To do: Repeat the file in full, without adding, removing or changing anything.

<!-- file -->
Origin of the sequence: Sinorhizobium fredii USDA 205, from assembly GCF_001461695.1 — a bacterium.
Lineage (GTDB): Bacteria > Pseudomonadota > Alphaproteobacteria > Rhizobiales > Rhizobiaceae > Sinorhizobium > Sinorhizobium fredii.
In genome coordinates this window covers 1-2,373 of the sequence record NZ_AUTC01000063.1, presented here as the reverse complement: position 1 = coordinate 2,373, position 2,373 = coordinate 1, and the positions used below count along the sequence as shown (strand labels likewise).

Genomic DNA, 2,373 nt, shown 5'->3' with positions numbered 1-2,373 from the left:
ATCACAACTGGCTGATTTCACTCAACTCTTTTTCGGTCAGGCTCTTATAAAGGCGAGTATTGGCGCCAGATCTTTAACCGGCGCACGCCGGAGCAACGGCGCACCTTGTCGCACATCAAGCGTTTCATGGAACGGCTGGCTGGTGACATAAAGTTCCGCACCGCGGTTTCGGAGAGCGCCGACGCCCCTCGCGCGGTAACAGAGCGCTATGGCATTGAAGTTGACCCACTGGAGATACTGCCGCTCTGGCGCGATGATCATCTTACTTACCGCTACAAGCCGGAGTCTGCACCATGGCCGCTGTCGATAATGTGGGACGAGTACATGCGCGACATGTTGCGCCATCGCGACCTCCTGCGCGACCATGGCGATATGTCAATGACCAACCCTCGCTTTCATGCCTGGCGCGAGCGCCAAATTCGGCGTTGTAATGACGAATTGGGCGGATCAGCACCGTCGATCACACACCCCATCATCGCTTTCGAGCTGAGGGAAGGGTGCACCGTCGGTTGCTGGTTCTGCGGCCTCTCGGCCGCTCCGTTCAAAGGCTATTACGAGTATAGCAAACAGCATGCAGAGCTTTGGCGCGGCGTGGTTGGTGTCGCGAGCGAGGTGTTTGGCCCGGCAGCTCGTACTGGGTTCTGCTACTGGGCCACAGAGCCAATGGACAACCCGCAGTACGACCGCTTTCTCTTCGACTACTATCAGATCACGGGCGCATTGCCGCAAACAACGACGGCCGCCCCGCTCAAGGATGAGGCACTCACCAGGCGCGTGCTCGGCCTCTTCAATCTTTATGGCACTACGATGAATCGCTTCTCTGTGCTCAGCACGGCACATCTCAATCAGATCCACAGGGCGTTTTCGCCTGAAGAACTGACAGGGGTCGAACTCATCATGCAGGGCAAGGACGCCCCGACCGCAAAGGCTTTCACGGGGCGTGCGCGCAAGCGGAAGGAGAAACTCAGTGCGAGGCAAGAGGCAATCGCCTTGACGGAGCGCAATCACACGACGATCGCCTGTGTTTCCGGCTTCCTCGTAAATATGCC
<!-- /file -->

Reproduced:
Origin of the sequence: Sinorhizobium fredii USDA 205, from assembly GCF_001461695.1 — a bacterium.
Lineage (GTDB): Bacteria > Pseudomonadota > Alphaproteobacteria > Rhizobiales > Rhizobiaceae > Sinorhizobium > Sinorhizobium fredii.
In genome coordinates this window covers 1-2,373 of the sequence record NZ_AUTC01000063.1, presented here as the reverse complement: position 1 = coordinate 2,373, position 2,373 = coordinate 1, and the positions used below count along the sequence as shown (strand labels likewise).

Genomic DNA, 2,373 nt, shown 5'->3' with positions numbered 1-2,373 from the left:
ATCACAACTGGCTGATTTCACTCAACTCTTTTTCGGTCAGGCTCTTATAAAGGCGAGTATTGGCGCCAGATCTTTAACCGGCGCACGCCGGAGCAACGGCGCACCTTGTCGCACATCAAGCGTTTCATGGAACGGCTGGCTGGTGACATAAAGTTCCGCACCGCGGTTTCGGAGAGCGCCGACGCCCCTCGCGCGGTAACAGAGCGCTATGGCATTGAAGTTGACCCACTGGAGATACTGCCGCTCTGGCGCGATGATCATCTTACTTACCGCTACAAGCCGGAGTCTGCACCATGGCCGCTGTCGATAATGTGGGACGAGTACATGCGCGACATGTTGCGCCATCGCGACCTCCTGCGCGACCATGGCGATATGTCAATGACCAACCCTCGCTTTCATGCCTGGCGCGAGCGCCAAATTCGGCGTTGTAATGACGAATTGGGCGGATCAGCACCGTCGATCACACACCCCATCATCGCTTTCGAGCTGAGGGAAGGGTGCACCGTCGGTTGCTGGTTCTGCGGCCTCTCGGCCGCTCCGTTCAAAGGCTATTACGAGTATAGCAAACAGCATGCAGAGCTTTGGCGCGGCGTGGTTGGTGTCGCGAGCGAGGTGTTTGGCCCGGCAGCTCGTACTGGGTTCTGCTACTGGGCCACAGAGCCAATGGACAACCCGCAGTACGACCGCTTTCTCTTCGACTACTATCAGATCACGGGCGCATTGCCGCAAACAACGACGGCCGCCCCGCTCAAGGATGAGGCACTCACCAGGCGCGTGCTCGGCCTCTTCAATCTTTATGGCACTACGATGAATCGCTTCTCTGTGCTCAGCACGGCACATCTCAATCAGATCCACAGGGCGTTTTCGCCTGAAGAACTGACAGGGGTCGAACTCATCATGCAGGGCAAGGACGCCCCGACCGCAAAGGCTTTCACGGGGCGTGCGCGCAAGCGGAAGGAGAAACTCAGTGCGAGGCAAGAGGCAATCGCCTTGACGGAGCGCAATCACACGACGATCGCCTGTGTTTCCGGCTTCCTCGTAAATATGCC